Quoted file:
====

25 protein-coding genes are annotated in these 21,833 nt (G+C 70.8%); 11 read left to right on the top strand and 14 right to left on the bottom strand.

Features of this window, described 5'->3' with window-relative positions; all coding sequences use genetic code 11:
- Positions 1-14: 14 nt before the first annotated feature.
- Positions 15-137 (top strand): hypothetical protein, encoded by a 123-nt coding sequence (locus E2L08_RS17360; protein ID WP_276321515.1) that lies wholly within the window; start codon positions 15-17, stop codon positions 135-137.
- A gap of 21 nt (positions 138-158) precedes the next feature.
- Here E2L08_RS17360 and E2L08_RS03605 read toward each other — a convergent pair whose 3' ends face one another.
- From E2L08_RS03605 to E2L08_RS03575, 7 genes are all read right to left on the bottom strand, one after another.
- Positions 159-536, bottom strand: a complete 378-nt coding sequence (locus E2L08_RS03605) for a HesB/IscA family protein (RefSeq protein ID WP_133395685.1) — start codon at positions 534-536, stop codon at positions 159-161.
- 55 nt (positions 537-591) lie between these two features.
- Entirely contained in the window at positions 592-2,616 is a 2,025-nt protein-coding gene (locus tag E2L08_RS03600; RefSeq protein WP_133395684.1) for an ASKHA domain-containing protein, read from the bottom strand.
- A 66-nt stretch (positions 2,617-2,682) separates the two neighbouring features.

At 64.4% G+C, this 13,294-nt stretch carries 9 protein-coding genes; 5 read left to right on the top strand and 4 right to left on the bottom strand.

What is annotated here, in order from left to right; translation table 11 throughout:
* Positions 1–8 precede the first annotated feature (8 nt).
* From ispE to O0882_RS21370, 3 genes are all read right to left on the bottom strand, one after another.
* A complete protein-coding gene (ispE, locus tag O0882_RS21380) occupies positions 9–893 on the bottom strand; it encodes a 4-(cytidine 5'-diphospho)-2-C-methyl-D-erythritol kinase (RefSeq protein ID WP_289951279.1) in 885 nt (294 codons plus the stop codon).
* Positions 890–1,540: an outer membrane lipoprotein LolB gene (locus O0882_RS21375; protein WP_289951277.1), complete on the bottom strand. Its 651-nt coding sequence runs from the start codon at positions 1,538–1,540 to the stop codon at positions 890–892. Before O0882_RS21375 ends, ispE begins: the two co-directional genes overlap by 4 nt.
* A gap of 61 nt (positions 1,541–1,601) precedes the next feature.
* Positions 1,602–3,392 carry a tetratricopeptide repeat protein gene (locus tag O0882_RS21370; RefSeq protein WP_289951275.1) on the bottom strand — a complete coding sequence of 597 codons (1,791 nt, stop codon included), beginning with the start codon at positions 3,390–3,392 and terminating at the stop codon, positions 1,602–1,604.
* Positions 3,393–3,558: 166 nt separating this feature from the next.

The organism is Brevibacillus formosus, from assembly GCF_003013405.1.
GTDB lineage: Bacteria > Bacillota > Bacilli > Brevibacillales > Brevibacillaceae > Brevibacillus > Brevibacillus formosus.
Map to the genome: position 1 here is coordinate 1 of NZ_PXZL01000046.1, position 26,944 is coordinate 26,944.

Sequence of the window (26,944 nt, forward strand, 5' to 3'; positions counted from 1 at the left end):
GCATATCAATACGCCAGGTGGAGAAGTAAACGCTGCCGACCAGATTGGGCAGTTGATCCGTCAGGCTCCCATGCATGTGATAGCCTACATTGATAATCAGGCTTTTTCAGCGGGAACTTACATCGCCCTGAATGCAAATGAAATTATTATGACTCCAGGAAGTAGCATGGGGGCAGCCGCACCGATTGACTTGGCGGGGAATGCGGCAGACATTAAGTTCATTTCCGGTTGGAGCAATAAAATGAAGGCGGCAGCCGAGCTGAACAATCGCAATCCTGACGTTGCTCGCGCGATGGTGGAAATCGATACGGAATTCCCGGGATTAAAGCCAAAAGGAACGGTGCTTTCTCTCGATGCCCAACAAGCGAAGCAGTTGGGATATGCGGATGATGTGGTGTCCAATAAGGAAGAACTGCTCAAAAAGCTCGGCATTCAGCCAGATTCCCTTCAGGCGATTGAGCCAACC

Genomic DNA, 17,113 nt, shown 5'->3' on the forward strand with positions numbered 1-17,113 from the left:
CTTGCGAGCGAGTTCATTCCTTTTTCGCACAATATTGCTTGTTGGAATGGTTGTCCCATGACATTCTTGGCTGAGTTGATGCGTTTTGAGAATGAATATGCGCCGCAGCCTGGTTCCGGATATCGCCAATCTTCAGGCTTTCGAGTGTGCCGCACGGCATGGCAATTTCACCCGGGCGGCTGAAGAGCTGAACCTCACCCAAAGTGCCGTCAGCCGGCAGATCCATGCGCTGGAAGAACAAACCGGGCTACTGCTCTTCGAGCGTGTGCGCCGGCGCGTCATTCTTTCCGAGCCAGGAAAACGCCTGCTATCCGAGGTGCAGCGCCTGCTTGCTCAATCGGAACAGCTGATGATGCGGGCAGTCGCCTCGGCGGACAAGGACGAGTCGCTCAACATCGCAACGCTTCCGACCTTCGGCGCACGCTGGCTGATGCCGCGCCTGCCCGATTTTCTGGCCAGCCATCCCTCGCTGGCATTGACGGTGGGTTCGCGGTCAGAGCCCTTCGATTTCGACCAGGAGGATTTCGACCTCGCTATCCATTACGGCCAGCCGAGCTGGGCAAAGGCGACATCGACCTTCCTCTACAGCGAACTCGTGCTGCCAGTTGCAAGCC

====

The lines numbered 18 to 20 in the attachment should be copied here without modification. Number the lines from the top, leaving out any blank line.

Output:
* A gap of 61 nt (positions 1,541–1,601) precedes the next feature.
* Positions 1,602–3,392 carry a tetratricopeptide repeat protein gene (locus tag O0882_RS21370; RefSeq protein WP_289951275.1) on the bottom strand — a complete coding sequence of 597 codons (1,791 nt, stop codon included), beginning with the start codon at positions 3,390–3,392 and terminating at the stop codon, positions 1,602–1,604.
* Positions 3,393–3,558: 166 nt separating this feature from the next.